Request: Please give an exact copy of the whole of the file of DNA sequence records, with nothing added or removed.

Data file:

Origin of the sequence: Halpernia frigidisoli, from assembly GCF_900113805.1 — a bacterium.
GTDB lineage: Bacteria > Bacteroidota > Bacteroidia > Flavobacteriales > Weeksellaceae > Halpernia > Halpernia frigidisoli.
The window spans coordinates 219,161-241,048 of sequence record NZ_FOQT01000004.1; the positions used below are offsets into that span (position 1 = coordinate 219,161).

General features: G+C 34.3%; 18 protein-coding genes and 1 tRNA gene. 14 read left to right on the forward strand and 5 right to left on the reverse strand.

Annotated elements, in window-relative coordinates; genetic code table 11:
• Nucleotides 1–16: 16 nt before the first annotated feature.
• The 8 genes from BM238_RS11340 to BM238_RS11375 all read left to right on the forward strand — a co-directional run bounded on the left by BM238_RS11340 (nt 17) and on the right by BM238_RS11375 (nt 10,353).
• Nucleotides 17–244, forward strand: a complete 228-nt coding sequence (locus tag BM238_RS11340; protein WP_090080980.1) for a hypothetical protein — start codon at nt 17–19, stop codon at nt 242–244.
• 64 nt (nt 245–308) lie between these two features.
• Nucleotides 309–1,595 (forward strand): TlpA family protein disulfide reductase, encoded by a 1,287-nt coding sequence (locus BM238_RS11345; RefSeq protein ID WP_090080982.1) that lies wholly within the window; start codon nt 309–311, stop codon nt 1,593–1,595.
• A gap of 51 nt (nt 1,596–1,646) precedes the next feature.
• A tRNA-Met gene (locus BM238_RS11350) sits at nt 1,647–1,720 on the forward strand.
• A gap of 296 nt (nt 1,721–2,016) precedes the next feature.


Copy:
Origin of the sequence: Halpernia frigidisoli, from assembly GCF_900113805.1 — a bacterium.
GTDB lineage: Bacteria > Bacteroidota > Bacteroidia > Flavobacteriales > Weeksellaceae > Halpernia > Halpernia frigidisoli.
The window spans coordinates 219,161-241,048 of sequence record NZ_FOQT01000004.1; the positions used below are offsets into that span (position 1 = coordinate 219,161).

General features: G+C 34.3%; 18 protein-coding genes and 1 tRNA gene. 14 read left to right on the forward strand and 5 right to left on the reverse strand.

Annotated elements, in window-relative coordinates; genetic code table 11:
• Nucleotides 1–16: 16 nt before the first annotated feature.
• The 8 genes from BM238_RS11340 to BM238_RS11375 all read left to right on the forward strand — a co-directional run bounded on the left by BM238_RS11340 (nt 17) and on the right by BM238_RS11375 (nt 10,353).
• Nucleotides 17–244, forward strand: a complete 228-nt coding sequence (locus tag BM238_RS11340; protein WP_090080980.1) for a hypothetical protein — start codon at nt 17–19, stop codon at nt 242–244.
• 64 nt (nt 245–308) lie between these two features.
• Nucleotides 309–1,595 (forward strand): TlpA family protein disulfide reductase, encoded by a 1,287-nt coding sequence (locus BM238_RS11345; RefSeq protein ID WP_090080982.1) that lies wholly within the window; start codon nt 309–311, stop codon nt 1,593–1,595.
• A gap of 51 nt (nt 1,596–1,646) precedes the next feature.
• A tRNA-Met gene (locus BM238_RS11350) sits at nt 1,647–1,720 on the forward strand.
• A gap of 296 nt (nt 1,721–2,016) precedes the next feature.